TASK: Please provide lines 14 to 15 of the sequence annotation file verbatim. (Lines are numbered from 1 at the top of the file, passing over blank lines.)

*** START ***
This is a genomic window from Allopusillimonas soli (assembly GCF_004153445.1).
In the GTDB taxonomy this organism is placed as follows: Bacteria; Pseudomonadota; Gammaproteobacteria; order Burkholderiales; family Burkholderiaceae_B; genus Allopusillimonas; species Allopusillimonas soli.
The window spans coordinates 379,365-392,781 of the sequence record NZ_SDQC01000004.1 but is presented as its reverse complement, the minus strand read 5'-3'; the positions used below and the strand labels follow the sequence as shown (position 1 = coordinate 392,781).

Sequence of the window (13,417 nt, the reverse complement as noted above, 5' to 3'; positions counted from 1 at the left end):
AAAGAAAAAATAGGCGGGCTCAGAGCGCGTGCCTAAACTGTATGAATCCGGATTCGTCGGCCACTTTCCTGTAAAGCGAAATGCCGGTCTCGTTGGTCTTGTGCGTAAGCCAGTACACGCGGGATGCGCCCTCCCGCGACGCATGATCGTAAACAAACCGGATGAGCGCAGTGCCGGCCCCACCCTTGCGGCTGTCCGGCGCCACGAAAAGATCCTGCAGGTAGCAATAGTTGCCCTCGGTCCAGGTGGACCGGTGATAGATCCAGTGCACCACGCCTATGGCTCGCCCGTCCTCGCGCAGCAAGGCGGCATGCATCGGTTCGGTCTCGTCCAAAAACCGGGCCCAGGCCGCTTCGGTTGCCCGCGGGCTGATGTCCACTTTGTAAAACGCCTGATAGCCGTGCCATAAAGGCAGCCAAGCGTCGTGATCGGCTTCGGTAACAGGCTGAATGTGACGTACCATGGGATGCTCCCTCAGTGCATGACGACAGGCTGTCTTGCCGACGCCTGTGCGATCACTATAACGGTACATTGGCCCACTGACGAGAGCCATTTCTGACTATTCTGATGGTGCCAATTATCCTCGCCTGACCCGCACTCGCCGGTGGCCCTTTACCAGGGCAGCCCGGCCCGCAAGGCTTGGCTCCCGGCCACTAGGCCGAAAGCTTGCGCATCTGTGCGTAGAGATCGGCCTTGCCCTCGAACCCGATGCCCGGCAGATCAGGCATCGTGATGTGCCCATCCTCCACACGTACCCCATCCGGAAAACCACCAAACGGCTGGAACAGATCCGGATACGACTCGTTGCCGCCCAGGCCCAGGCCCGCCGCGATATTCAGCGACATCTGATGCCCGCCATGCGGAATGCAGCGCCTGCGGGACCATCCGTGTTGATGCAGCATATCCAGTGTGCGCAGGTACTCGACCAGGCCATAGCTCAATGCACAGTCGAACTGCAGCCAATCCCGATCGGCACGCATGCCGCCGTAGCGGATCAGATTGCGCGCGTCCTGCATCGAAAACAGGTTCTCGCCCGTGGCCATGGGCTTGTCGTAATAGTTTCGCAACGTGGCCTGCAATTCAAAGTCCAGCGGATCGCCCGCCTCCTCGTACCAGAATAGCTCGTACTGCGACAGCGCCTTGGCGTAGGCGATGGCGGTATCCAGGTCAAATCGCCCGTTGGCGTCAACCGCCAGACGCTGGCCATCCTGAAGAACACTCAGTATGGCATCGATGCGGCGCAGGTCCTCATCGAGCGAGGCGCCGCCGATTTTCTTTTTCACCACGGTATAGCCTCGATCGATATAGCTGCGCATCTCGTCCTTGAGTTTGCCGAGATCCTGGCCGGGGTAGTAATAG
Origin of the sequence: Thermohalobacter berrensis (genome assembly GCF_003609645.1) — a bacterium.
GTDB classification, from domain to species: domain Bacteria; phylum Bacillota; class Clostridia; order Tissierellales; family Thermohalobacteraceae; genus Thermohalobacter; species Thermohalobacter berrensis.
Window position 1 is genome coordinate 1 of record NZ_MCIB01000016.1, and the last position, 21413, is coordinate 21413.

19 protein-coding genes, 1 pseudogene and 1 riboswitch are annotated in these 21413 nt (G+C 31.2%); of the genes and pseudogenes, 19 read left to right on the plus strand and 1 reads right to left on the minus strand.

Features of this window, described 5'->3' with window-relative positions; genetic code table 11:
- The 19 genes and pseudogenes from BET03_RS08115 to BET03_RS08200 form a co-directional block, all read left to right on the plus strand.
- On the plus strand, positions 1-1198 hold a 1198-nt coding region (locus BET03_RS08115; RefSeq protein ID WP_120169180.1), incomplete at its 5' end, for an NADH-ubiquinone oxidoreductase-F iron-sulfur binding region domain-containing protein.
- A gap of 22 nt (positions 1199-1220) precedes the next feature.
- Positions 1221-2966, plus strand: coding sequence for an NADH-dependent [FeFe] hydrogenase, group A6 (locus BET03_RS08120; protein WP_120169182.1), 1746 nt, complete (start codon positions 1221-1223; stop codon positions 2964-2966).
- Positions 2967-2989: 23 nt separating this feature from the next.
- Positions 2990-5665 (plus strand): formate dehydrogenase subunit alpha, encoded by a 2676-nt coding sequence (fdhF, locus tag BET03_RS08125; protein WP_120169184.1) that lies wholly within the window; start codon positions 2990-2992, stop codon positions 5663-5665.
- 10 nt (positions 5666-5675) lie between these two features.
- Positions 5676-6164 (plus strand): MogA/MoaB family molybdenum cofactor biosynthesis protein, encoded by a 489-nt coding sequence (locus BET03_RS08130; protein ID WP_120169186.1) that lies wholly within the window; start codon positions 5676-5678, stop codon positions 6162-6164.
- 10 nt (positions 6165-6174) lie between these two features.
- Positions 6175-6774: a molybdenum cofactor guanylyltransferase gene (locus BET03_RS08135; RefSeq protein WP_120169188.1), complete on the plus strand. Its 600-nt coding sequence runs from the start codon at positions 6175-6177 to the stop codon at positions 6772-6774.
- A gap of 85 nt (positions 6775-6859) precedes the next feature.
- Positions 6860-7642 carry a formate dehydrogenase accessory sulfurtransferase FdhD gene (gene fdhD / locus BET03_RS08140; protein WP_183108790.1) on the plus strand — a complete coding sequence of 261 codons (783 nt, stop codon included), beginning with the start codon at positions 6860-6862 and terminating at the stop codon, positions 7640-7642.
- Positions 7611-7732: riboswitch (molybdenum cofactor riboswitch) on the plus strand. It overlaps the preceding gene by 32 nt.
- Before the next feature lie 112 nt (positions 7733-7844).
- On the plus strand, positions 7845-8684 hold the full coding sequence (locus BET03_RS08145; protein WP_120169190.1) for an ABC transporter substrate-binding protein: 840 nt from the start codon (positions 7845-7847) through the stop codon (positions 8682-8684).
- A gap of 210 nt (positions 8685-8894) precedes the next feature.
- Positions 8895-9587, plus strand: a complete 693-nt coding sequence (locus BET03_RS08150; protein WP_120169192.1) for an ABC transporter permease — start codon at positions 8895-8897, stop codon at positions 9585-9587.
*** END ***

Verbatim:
- Positions 1221-2966, plus strand: coding sequence for an NADH-dependent [FeFe] hydrogenase, group A6 (locus BET03_RS08120; protein WP_120169182.1), 1746 nt, complete (start codon positions 1221-1223; stop codon positions 2964-2966).
- Positions 2967-2989: 23 nt separating this feature from the next.